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Randomized, double-blind, placebo-controlled, short-term trial of ropinirole in restless legs syndrome.
Sleep Med. 2005 Mar; 6(2):141-7.SM

Abstract

BACKGROUND AND PURPOSE

Restless legs syndrome (RLS) is a condition characterized by an urge to move the legs, usually accompanied by lower limb paresthesias. These symptoms worsen at rest, are relieved by activity, and are worse at night. Previous studies have suggested that dopaminergic drugs such as L-dopa and dopamine agonists, as well as benzodiazepines and opioids, can treat RLS successfully. The purpose of this study was to test the clinical efficacy of ropinirole, a D2/D3 agonist, in the treatment of RLS in a double-blind, short-term, placebo-controlled clinical trial.

PATIENTS AND METHODS

After undergoing successful open-label titration and dose adjustments with ropinirole for RLS symptoms over a period of 4 weeks, 22 RLS patients (mean age=50.8; mean duration of symptoms=26.1 years) were randomized to receive either placebo (n=13) or ropinirole (n=9) for 2 additional weeks. Outcome measures included assessment of periodic leg movements in sleep (PLMS) recorded with nocturnal polysomnography and RLS symptoms as assessed with the International Restless Legs Syndrome Study Group (IRLSSG) Rating Scale. Secondary outcomes included sleep macroarchitecture.

RESULTS

Results indicated that relative to placebo, ropinirole, at a mean dose of 1.4mg HS significantly decreased PLMS and RLS symptoms. Sleep macroarchitecture did not change. Side effects were typical of all dopamine agonists and were dose related. The majority of patients elected to continue treatment with ropinirole upon study completion.

CONCLUSIONS

Ropinirole successfully treated long-standing RLS and can be considered a viable short-term treatment for this condition.

Authors+Show Affiliations

Department of Neurology, Emory University Medical School, WMRB, Suite 6000, 1639 Pierce Drive, Atlanta, GA 30322, USA. dbliwis@emory.eduNo affiliation info availableNo affiliation info availableNo affiliation info availableNo affiliation info availableNo affiliation info available

Pub Type(s)

Clinical Trial
Journal Article
Randomized Controlled Trial
Research Support, Non-U.S. Gov't

Language

eng

PubMed ID

15716217

Citation

Bliwise, D L., et al. "Randomized, Double-blind, Placebo-controlled, Short-term Trial of Ropinirole in Restless Legs Syndrome." Sleep Medicine, vol. 6, no. 2, 2005, pp. 141-7.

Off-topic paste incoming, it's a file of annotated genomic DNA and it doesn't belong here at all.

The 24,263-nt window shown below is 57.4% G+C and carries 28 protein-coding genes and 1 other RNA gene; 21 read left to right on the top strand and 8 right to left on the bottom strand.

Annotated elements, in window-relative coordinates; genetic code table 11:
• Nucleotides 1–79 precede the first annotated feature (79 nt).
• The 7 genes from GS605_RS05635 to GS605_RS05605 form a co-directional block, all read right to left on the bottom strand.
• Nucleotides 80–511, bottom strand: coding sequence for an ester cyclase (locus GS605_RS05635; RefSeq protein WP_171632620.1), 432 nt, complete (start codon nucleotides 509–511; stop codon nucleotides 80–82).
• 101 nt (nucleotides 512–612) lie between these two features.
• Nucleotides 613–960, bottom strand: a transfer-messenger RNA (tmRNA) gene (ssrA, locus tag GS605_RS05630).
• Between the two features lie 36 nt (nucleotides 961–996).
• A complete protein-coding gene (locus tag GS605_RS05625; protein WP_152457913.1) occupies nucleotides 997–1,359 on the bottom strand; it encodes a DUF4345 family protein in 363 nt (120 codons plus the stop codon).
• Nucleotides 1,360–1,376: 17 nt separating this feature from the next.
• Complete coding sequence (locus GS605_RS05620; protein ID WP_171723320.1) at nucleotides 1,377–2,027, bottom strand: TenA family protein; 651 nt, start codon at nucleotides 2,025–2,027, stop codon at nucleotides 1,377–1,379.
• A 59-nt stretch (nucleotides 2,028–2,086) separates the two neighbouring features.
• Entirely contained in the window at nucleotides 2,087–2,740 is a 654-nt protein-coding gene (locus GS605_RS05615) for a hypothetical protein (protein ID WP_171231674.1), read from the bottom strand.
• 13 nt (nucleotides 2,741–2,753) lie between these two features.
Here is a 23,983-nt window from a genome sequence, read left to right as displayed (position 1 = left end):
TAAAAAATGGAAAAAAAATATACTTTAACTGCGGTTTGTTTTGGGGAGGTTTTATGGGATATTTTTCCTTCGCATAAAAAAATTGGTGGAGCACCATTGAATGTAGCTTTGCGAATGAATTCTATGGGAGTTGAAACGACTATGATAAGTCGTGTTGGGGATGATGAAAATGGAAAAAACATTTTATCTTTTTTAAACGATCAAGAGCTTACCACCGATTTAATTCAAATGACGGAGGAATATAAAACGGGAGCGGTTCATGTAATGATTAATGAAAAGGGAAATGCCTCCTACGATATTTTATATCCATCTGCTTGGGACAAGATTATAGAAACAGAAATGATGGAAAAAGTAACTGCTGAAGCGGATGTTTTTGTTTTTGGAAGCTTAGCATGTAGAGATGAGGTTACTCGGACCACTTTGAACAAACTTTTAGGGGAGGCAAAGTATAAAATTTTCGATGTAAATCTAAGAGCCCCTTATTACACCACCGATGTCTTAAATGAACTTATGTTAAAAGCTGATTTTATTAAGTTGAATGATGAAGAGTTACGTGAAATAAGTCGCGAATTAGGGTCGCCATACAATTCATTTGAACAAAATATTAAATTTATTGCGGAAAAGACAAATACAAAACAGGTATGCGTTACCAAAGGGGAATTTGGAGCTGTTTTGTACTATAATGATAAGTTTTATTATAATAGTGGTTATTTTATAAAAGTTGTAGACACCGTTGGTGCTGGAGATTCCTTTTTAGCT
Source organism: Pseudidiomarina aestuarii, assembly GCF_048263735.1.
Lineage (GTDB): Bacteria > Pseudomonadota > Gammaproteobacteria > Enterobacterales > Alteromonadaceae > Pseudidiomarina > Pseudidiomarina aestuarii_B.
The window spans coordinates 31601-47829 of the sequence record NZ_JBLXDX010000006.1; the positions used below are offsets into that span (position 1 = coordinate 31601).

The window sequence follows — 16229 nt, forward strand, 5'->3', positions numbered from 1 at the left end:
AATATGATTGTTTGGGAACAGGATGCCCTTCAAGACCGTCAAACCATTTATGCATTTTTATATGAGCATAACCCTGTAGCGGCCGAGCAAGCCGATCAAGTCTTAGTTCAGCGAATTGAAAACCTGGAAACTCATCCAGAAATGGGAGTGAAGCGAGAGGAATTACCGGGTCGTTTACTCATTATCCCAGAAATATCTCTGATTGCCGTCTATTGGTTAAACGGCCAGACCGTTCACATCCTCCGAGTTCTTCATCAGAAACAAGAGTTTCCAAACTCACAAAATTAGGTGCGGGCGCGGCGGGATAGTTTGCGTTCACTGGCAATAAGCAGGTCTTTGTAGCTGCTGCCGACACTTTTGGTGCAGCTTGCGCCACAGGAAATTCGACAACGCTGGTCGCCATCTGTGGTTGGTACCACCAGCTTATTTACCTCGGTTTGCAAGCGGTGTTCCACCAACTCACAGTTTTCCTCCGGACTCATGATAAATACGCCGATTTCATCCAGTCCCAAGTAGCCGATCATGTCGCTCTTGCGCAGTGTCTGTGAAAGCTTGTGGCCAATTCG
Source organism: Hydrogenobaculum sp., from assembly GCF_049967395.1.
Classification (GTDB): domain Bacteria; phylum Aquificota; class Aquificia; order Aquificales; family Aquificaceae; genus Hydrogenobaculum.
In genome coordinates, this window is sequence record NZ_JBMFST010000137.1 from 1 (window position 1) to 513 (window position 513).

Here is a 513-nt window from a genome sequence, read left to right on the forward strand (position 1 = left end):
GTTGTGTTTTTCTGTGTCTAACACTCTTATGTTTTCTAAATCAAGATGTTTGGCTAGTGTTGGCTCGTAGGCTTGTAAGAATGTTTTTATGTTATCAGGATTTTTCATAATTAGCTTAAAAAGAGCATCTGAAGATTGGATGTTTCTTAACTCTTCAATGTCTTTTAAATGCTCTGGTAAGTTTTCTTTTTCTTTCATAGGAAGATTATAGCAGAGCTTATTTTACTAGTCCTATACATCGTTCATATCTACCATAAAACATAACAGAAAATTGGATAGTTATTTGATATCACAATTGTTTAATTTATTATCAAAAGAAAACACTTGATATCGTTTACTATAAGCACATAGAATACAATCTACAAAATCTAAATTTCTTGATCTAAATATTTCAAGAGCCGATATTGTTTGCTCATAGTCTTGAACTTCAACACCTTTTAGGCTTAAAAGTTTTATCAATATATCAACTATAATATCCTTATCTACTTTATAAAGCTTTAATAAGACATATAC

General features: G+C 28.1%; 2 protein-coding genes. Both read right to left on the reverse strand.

Bliwise DL, Freeman A, Ingram CD, et al. Randomized, double-blind, placebo-controlled, short-term trial of ropinirole in restless legs syndrome. Sleep Med. 2005;6(2):141-7.
Bliwise, D. L., Freeman, A., Ingram, C. D., Rye, D. B., Chakravorty, S., & Watts, R. L. (2005). Randomized, double-blind, placebo-controlled, short-term trial of ropinirole in restless legs syndrome. Sleep Medicine, 6(2), 141-7.
Bliwise DL, et al. Randomized, Double-blind, Placebo-controlled, Short-term Trial of Ropinirole in Restless Legs Syndrome. Sleep Med. 2005;6(2):141-7. PubMed PMID: 15716217.
* Article titles in AMA citation format should be in sentence-case
TY - JOUR T1 - Randomized, double-blind, placebo-controlled, short-term trial of ropinirole in restless legs syndrome. AU - Bliwise,D L, AU - Freeman,A, AU - Ingram,C D, AU - Rye,D B, AU - Chakravorty,S, AU - Watts,R L, PY - 2004/02/16/received PY - 2004/10/20/revised PY - 2004/12/01/accepted PY - 2005/2/18/pubmed PY - 2005/7/16/medline PY - 2005/2/18/entrez SP - 141 EP - 7 JF - Sleep medicine JO - Sleep Med. VL - 6 IS - 2 N2 - BACKGROUND AND PURPOSE: Restless legs syndrome (RLS) is a condition characterized by an urge to move the legs, usually accompanied by lower limb paresthesias. These symptoms worsen at rest, are relieved by activity, and are worse at night. Previous studies have suggested that dopaminergic drugs such as L-dopa and dopamine agonists, as well as benzodiazepines and opioids, can treat RLS successfully. The purpose of this study was to test the clinical efficacy of ropinirole, a D2/D3 agonist, in the treatment of RLS in a double-blind, short-term, placebo-controlled clinical trial. PATIENTS AND METHODS: After undergoing successful open-label titration and dose adjustments with ropinirole for RLS symptoms over a period of 4 weeks, 22 RLS patients (mean age=50.8; mean duration of symptoms=26.1 years) were randomized to receive either placebo (n=13) or ropinirole (n=9) for 2 additional weeks. Outcome measures included assessment of periodic leg movements in sleep (PLMS) recorded with nocturnal polysomnography and RLS symptoms as assessed with the International Restless Legs Syndrome Study Group (IRLSSG) Rating Scale. Secondary outcomes included sleep macroarchitecture. RESULTS: Results indicated that relative to placebo, ropinirole, at a mean dose of 1.4mg HS significantly decreased PLMS and RLS symptoms. Sleep macroarchitecture did not change. Side effects were typical of all dopamine agonists and were dose related. The majority of patients elected to continue treatment with ropinirole upon study completion. CONCLUSIONS: Ropinirole successfully treated long-standing RLS and can be considered a viable short-term treatment for this condition. SN - 1389-9457 UR - https://www.unboundmedicine.com/medline/citation/15716217/Randomized_double_blind_placebo_controlled_short_term_trial_of_ropinirole_in_restless_legs_syndrome_ L2 - https://linkinghub.elsevier.com/retrieve/pii/S1389-9457(04)00220-5 DB - PRIME DP - Unbound Medicine ER -